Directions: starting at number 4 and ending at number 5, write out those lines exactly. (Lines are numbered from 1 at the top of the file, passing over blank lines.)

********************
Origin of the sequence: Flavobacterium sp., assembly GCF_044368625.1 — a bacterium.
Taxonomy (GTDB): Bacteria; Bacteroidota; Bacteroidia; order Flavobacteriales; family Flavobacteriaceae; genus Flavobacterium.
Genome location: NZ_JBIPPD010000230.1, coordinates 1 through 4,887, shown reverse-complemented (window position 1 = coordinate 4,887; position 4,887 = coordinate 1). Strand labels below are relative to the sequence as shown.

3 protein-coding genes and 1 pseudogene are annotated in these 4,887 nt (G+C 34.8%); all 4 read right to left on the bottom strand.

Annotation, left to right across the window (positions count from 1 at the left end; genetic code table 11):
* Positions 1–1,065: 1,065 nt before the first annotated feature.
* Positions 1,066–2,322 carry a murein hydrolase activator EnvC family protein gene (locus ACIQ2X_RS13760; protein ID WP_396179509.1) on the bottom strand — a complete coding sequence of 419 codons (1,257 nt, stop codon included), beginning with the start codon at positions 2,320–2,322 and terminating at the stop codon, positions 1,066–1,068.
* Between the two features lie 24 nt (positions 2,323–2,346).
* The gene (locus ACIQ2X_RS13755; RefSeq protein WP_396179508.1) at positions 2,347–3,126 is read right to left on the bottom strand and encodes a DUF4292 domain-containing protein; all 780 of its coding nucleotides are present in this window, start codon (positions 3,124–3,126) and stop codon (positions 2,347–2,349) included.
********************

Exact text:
3 protein-coding genes and 1 pseudogene are annotated in these 4,887 nt (G+C 34.8%); all 4 read right to left on the bottom strand.

Annotation, left to right across the window (positions count from 1 at the left end; genetic code table 11):